12-YEAR-OLD EAGER TO ACT Movie audition brings out the stage mother and actress in parent and child


When my mother suggested to me that I audition for this movie, I jumped at the idea. I've always wanted to be an actress.

I went into the lobby feeling excited and a little nervous. The first thing I noticed, I was a lot more dressed up than most of the other girls. "They'll be all dressed up," Mom had said. I had guessed that she would probably be wrong -- and she was.

We went up to the front desk and were given a form to fill out. The form contained questions like, "What color hair do you have?" and "What race are you?" Each girl was required to have a snapshot of herself, which was to be attached to the form.

When the receptionist called the group downstairs, I was surprised to see three girls sitting down on the stage in the front of the auditorium, answering questions from a man who was up there with them. I was sure we were going to have to read something.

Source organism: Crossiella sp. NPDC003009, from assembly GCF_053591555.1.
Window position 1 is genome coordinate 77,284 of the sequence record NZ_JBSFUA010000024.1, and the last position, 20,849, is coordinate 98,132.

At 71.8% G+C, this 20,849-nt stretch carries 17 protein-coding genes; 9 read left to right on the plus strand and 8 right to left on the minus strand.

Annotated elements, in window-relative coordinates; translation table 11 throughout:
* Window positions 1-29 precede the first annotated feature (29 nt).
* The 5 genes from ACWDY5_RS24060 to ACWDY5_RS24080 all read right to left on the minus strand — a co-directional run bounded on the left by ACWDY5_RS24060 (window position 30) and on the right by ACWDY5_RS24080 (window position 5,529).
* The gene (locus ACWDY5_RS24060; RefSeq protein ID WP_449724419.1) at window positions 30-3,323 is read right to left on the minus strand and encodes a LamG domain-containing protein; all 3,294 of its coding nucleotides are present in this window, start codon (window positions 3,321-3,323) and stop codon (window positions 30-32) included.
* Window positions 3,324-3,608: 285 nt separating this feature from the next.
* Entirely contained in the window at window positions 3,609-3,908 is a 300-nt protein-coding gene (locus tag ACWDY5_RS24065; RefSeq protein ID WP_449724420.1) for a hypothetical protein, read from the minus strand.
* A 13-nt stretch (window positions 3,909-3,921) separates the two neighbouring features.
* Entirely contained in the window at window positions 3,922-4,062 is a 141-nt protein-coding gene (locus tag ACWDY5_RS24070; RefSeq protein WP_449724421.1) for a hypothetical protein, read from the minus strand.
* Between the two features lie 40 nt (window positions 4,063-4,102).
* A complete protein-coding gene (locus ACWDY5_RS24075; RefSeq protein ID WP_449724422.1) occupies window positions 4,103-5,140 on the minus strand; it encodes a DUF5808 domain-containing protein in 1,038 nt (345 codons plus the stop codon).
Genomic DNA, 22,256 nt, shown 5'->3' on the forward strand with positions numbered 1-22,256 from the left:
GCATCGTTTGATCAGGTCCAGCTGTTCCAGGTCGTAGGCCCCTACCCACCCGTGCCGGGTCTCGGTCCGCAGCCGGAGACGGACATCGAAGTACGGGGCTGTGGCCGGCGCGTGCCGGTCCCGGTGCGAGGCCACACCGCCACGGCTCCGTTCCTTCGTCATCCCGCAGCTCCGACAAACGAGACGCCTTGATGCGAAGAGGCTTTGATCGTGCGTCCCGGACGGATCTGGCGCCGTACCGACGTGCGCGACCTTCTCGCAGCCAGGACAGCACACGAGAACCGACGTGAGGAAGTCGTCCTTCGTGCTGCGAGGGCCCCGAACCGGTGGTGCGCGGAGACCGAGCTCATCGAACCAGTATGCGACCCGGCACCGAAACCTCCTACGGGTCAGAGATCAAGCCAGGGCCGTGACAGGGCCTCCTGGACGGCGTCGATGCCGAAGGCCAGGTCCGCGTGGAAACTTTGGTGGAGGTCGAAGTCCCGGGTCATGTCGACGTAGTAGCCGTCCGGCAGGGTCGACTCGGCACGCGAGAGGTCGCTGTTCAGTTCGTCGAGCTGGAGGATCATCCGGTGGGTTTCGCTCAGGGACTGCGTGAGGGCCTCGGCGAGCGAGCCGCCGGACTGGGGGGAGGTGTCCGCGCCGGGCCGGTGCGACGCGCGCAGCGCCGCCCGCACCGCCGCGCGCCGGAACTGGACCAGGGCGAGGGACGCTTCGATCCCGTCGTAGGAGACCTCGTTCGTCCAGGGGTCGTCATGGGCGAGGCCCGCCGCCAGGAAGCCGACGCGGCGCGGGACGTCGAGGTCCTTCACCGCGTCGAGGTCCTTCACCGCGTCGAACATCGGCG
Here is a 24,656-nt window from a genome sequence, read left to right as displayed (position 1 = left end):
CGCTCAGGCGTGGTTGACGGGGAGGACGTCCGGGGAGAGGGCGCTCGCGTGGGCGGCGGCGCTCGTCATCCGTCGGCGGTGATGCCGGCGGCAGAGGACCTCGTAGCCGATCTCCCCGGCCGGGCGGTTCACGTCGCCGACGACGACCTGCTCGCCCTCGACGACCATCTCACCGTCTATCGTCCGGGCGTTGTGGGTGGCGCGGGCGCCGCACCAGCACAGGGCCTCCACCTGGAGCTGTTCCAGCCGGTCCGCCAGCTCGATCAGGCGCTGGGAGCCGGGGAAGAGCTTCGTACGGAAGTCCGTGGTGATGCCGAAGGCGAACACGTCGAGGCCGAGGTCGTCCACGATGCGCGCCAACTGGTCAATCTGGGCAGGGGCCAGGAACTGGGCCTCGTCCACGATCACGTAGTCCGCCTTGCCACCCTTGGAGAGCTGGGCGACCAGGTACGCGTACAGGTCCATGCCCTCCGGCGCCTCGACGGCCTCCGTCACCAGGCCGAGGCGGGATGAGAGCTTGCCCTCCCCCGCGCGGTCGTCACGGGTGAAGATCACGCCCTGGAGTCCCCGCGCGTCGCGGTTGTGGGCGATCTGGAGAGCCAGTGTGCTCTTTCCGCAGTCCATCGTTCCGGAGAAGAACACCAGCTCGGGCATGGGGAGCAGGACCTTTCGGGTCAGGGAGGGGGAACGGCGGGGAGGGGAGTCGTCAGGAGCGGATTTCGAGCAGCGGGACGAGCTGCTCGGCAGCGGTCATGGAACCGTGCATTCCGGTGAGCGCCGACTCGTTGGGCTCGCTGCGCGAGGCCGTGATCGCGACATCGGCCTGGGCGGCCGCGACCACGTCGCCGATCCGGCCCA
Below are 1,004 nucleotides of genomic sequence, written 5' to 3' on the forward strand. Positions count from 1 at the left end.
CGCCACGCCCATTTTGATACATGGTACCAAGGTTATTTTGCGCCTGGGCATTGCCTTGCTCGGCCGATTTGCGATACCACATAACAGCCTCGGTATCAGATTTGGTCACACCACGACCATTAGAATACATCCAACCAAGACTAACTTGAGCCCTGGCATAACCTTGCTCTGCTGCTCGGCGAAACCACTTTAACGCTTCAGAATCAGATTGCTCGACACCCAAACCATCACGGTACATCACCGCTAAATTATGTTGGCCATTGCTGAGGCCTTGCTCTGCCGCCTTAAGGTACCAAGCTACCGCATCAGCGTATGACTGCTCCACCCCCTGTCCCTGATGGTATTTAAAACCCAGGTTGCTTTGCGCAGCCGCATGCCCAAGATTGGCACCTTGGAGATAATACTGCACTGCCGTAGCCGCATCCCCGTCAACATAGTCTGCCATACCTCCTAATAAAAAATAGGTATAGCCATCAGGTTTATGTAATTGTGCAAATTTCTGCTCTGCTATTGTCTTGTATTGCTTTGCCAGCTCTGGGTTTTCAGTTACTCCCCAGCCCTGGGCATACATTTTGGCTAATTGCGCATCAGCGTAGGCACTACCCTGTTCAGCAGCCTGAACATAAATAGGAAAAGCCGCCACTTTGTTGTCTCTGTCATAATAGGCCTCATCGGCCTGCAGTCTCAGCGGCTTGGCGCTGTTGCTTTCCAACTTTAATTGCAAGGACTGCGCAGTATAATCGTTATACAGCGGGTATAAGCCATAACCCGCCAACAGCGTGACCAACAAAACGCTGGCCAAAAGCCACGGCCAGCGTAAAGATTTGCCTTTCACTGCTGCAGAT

We got called down in groups of three. When the two girls sitting next to me and I got called, I felt butterflies in my stomach. We handed the man our forms with the pictures. Then he asked us questions like, "What are you doing this summer?" and "Do you have any brothers or sisters?"

I noticed right off that the man asking the questions and the two other men on stage didn't pay equal attention to all of the girls. I, for instance, was asked only a few silly questions, like what I want to be when I grow up. (I said, "An actress," of course.) Meanwhile the girls around me were asked all sorts of things, like details about their families and their pets.

Later, in an interview, one of the men conducting the audition told my mother that I was probably too "worldly" for the part, whatever that means. But it might explain why they didn't seem to be paying too much attention to me.

I probably didn't get the part, but it was worth the experience.

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